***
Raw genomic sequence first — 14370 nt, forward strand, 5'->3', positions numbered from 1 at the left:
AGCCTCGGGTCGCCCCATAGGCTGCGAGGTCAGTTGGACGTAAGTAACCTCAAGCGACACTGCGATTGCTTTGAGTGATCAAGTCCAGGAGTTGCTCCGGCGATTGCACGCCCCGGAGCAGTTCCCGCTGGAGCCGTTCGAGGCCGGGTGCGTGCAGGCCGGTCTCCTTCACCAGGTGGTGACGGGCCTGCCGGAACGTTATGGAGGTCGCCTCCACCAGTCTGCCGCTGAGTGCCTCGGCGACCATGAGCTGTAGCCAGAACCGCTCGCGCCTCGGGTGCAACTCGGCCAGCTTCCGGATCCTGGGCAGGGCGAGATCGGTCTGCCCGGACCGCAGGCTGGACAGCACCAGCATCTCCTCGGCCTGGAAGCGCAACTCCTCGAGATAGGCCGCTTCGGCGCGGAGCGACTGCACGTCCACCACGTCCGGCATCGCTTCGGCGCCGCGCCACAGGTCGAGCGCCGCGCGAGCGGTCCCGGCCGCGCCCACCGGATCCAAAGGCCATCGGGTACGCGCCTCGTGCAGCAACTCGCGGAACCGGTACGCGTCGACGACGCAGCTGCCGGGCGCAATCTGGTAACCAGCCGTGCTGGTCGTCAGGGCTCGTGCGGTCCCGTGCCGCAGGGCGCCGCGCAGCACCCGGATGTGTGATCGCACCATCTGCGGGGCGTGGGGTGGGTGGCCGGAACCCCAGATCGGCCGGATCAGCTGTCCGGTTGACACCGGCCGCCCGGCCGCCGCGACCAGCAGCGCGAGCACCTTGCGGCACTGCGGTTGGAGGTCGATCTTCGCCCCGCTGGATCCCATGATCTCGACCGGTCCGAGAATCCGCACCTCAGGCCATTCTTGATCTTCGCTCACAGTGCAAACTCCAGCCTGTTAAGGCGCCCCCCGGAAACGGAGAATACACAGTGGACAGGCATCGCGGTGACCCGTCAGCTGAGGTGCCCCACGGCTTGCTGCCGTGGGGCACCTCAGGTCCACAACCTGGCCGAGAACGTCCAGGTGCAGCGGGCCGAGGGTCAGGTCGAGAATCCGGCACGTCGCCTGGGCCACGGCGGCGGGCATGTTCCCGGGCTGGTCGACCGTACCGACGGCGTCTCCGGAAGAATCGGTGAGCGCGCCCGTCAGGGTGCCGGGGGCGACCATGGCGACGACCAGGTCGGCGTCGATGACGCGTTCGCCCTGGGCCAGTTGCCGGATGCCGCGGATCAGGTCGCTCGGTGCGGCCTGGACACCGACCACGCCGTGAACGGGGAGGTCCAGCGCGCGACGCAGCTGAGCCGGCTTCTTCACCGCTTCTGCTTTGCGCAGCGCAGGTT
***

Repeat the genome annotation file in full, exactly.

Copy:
Raw genomic sequence first — 14370 nt, forward strand, 5'->3', positions numbered from 1 at the left:
AGCCTCGGGTCGCCCCATAGGCTGCGAGGTCAGTTGGACGTAAGTAACCTCAAGCGACACTGCGATTGCTTTGAGTGATCAAGTCCAGGAGTTGCTCCGGCGATTGCACGCCCCGGAGCAGTTCCCGCTGGAGCCGTTCGAGGCCGGGTGCGTGCAGGCCGGTCTCCTTCACCAGGTGGTGACGGGCCTGCCGGAACGTTATGGAGGTCGCCTCCACCAGTCTGCCGCTGAGTGCCTCGGCGACCATGAGCTGTAGCCAGAACCGCTCGCGCCTCGGGTGCAACTCGGCCAGCTTCCGGATCCTGGGCAGGGCGAGATCGGTCTGCCCGGACCGCAGGCTGGACAGCACCAGCATCTCCTCGGCCTGGAAGCGCAACTCCTCGAGATAGGCCGCTTCGGCGCGGAGCGACTGCACGTCCACCACGTCCGGCATCGCTTCGGCGCCGCGCCACAGGTCGAGCGCCGCGCGAGCGGTCCCGGCCGCGCCCACCGGATCCAAAGGCCATCGGGTACGCGCCTCGTGCAGCAACTCGCGGAACCGGTACGCGTCGACGACGCAGCTGCCGGGCGCAATCTGGTAACCAGCCGTGCTGGTCGTCAGGGCTCGTGCGGTCCCGTGCCGCAGGGCGCCGCGCAGCACCCGGATGTGTGATCGCACCATCTGCGGGGCGTGGGGTGGGTGGCCGGAACCCCAGATCGGCCGGATCAGCTGTCCGGTTGACACCGGCCGCCCGGCCGCCGCGACCAGCAGCGCGAGCACCTTGCGGCACTGCGGTTGGAGGTCGATCTTCGCCCCGCTGGATCCCATGATCTCGACCGGTCCGAGAATCCGCACCTCAGGCCATTCTTGATCTTCGCTCACAGTGCAAACTCCAGCCTGTTAAGGCGCCCCCCGGAAACGGAGAATACACAGTGGACAGGCATCGCGGTGACCCGTCAGCTGAGGTGCCCCACGGCTTGCTGCCGTGGGGCACCTCAGGTCCACAACCTGGCCGAGAACGTCCAGGTGCAGCGGGCCGAGGGTCAGGTCGAGAATCCGGCACGTCGCCTGGGCCACGGCGGCGGGCATGTTCCCGGGCTGGTCGACCGTACCGACGGCGTCTCCGGAAGAATCGGTGAGCGCGCCCGTCAGGGTGCCGGGGGCGACCATGGCGACGACCAGGTCGGCGTCGATGACGCGTTCGCCCTGGGCCAGTTGCCGGATGCCGCGGATCAGGTCGCTCGGTGCGGCCTGGACACCGACCACGCCGTGAACGGGGAGGTCCAGCGCGCGACGCAGCTGAGCCGGCTTCTTCACCGCTTCTGCTTTGCGCAGCGCAGGTT